To further categorize our Staphylococcus isolates, all were tested for their ability to coagulate rabbit plasma and their susceptibility to novobiocin, a characteristic that can be used to subcategorize CNS of bovine origin (White et al. 1989; National Mastitis Council. 1999). The proportion of total Staphylococcus isolates falling into each of these three categories – CPS, NRCNS and NSCNS – differed strikingly by farm type (Table 1). NRCNS predominated the isolates from conventionally managed cows while NSCNS predominated those from organic farms. The number of CPS isolates was low on both types of farm.

Table 1.   Proportion of total isolates from conventional and organic dairies from each category of Staphylococcus
Category of StaphylococcusNo. (%) of total StaphylococcusP-value*
  1. CPS, coagulase-positive Staphylococcus; NSCNS, novobiocin-sensitive coagulase-negative Staphylococcus; NRCNS, novobiocin-resistant coagulase-negative Staphylococcus; n.s., not significant.

  2. *Based on Rao–Scott second-order correction to Pearson’s chi-squared statistic.

CPS9 (5·4)27 (11·3)n.s.
NSCNS55 (33·1)155 (64·9)0·004
NRCNS102 (61·5)57 (23·8)<0·001
Total Staphylococcus166 (100)239 (100) 

Isolates from conventional and organic farms differ in their susceptibility to some antimicrobial agents

All Staphylococcus isolates were tested for susceptibility to several antimicrobial agents. Results obtained with reference strain Staphylococcus aureus ATCC 25923 fell within established quality control ranges for all agents tested. All isolates were susceptible to cephalothin, cefoxitin and vancomycin. The proportions of total Staphylococcus isolates susceptible to erythromycin, penicillin, pirlimycin and tetracycline are shown in Table 2. A larger proportion of isolates from organic farms were susceptible to pirlimycin and tetracycline compared with those from conventional farms. Susceptibility to erythromycin and penicillin did not differ significantly by farm type.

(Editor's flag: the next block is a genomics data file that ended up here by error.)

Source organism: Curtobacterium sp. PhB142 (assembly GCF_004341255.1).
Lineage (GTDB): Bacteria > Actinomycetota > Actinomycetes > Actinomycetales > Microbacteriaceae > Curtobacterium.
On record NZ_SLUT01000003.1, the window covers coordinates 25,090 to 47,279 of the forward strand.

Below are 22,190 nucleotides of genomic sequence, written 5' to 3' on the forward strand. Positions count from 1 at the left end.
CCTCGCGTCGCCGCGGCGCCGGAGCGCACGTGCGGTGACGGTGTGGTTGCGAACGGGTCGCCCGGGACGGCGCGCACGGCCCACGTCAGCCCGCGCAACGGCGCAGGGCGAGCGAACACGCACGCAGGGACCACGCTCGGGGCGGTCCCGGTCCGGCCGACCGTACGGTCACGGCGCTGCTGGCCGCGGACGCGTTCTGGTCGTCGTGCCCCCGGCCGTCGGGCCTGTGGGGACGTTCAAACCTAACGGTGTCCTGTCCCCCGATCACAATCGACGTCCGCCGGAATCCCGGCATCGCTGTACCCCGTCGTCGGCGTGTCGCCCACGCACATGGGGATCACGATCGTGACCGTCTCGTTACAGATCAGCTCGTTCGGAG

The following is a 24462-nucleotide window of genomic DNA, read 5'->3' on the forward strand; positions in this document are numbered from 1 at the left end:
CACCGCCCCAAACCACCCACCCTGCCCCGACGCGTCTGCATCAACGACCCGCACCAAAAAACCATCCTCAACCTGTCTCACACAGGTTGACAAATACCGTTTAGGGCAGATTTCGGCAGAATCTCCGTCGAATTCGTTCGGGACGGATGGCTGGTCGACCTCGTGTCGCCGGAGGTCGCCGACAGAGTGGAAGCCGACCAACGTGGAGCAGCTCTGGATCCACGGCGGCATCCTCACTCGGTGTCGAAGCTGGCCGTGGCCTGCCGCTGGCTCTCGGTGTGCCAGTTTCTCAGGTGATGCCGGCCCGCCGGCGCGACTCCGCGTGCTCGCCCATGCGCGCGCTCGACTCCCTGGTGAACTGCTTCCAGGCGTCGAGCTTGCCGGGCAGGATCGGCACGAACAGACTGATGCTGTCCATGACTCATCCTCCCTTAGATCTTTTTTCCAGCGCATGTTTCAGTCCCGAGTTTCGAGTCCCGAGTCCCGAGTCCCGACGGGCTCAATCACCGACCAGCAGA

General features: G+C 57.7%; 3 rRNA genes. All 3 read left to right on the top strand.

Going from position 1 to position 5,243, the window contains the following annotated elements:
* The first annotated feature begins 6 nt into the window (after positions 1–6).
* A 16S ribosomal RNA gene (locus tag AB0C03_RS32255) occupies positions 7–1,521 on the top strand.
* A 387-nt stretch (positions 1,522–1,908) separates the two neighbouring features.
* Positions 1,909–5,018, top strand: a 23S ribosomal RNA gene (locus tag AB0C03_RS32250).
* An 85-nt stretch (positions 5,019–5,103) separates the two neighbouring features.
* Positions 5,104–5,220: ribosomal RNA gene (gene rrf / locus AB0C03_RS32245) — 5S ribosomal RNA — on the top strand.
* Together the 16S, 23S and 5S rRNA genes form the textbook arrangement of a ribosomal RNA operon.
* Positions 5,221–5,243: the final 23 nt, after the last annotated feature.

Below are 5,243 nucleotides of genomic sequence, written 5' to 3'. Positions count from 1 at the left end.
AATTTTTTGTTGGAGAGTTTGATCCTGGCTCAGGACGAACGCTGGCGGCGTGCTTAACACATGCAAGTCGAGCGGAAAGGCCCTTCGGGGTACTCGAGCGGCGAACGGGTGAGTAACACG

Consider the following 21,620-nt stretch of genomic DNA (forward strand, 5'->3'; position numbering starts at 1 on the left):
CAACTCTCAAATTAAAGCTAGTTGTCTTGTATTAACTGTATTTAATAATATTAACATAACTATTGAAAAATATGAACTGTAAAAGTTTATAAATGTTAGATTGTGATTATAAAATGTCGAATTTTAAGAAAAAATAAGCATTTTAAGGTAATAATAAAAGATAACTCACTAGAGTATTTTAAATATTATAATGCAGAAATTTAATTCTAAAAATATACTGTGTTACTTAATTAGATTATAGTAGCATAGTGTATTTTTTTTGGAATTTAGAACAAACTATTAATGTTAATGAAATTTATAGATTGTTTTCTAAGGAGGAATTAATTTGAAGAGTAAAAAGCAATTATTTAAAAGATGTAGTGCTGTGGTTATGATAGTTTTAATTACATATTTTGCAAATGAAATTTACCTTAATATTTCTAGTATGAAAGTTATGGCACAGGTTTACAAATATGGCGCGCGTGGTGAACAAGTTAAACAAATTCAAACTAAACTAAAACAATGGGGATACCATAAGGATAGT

Table 2.   Comparison of antimicrobial susceptibility of Staphylococcus isolates from conventional and organic dairies
AgentNo. (%) of isolates susceptibleP-value*
  1. n.s., not significant.

  2. *Based on Rao–Scott second-order correction to Pearson’s chi-squared statistic.

Erythromycin129 (77·7)213 (89·1)n.s.
Penicillin135 (81·3)202 (84·5)n.s.
Pirlimycin143 (86·1)235 (98·3)<0·001
Tetracycline136 (81·9)220 (92·1)0·044

The susceptibility profiles of various categories of Staphylococcus differ by antimicrobial agent

When susceptibility is broken down by category of Staphylococcus, some interesting patterns emerge. Isolates within both CNS categories from organic farms were more likely to be susceptible to pirlimycin than CNS from conventional dairies (Table 3, Panel A). However, NSCNS isolates were more likely to be susceptible to tetracycline than NRCNS isolates for both farm types; no difference in tetracycline susceptibility was seen between farm types within either CNS category (Table 3, Panel B). Significant patterns do not emerge for erythromycin or penicillin susceptibility when broken down in this way (data not shown).

Table 3.   Antimicrobial susceptibility of each category of coagulase-negative Staphylococcus from conventional and organic dairies*